Digital Dunhuang: Enhancing Virtual Explorations of the Real Dunhuang

panel / roundtable
  1. 1. Xundong Wang

    Dunhuang Academy

  2. 2. Peter Zhou

    Libraries - University of California Berkeley

  3. 3. Eugene Wang

    Harvard University

  4. 4. J. Stephen Downie

    Graduate School of Library and Information Science (GSLIS) - University of Illinois, Urbana-Champaign

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Digital Dunhuang: Enhancing Virtual Explorations of the Real Dunhuang


Dunhuang Academy, Dunhuang, China


C. V. Starr East Asian Library,University of California, Berkeley, United States of America


Harvard University, United States of America

J. Stephen

Graduate School of Library and Information Science, University of Illinois, United States of America


Paul Arthur, University of Western Sidney

Locked Bag 1797
Penrith NSW 2751
Paul Arthur

Converted from a Word document



Panel / Multiple Paper Session

Silk Road

art history
medieval studies
resource creation
and discovery
virtual and augmented reality
asian studies
digital humanities - facilities
cultural infrastructure
spatio-temporal modeling
analysis and visualisation

We are proposing a panel consisting of four panelists with complementary professional and scholarly expertise to create a forum to engage with the digital humanities community concerning the unique resources being created as part of the Digital Dunhuang project. The Mogao Caves at Dunhuang, a designated UNESCO World Heritage Site, are a splendid treasure house of art from ancient China (Fan, 2004; Fan and Yongzeng, 2007). Digital Dunhuang, an ongoing project funded by the Andrew W. Mellon Foundation under the auspices of the Dunhuang Academy, is creating a permanent digital archive and content delivery system for all caves and murals at the Dunhuang site. It incorporates existing and future digitization work into a powerful platform for digital asset management, digital preservation, and delivery of multi-terabytes of content. This panel session will encourage as much audience participation as possible to initiate an ongoing and vibrant dialogue with digital humanists in order to plan future developmental pathways for the Digital Dunhuang project. The ‘Real Dunhuang’ aspect of our panel title is intended to emphasize the fact that the Digital Dunhuang project incorporates much more than text as it strives to digitally capture, preserve, and then share the physical realities of the Dunhuang Caves and their cultural heritage treasures. The panelists, their affiliations, and their topics are listed below.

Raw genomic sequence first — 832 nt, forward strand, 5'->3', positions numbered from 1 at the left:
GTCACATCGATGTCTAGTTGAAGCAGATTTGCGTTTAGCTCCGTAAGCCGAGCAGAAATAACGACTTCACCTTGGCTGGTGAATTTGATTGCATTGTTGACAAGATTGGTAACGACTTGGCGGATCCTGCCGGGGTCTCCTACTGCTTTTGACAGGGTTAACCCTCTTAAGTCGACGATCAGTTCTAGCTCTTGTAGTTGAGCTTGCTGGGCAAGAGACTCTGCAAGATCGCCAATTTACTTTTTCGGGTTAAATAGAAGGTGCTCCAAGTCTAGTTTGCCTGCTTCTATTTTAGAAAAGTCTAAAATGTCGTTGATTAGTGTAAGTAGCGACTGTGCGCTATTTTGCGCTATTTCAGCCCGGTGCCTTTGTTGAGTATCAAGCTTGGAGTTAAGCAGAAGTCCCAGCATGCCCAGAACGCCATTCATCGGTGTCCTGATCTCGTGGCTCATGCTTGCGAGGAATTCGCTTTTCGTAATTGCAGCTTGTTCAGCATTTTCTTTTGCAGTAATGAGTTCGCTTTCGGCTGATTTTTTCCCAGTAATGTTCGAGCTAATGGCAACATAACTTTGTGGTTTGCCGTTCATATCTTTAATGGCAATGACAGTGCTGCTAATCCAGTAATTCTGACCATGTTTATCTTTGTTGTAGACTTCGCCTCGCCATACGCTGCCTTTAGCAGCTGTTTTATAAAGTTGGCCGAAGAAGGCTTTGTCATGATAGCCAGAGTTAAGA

1. Introducing the ‘Real’ Dunhuang and the Digital Dunhuang Project

Jian Wu, Dunhuang Academy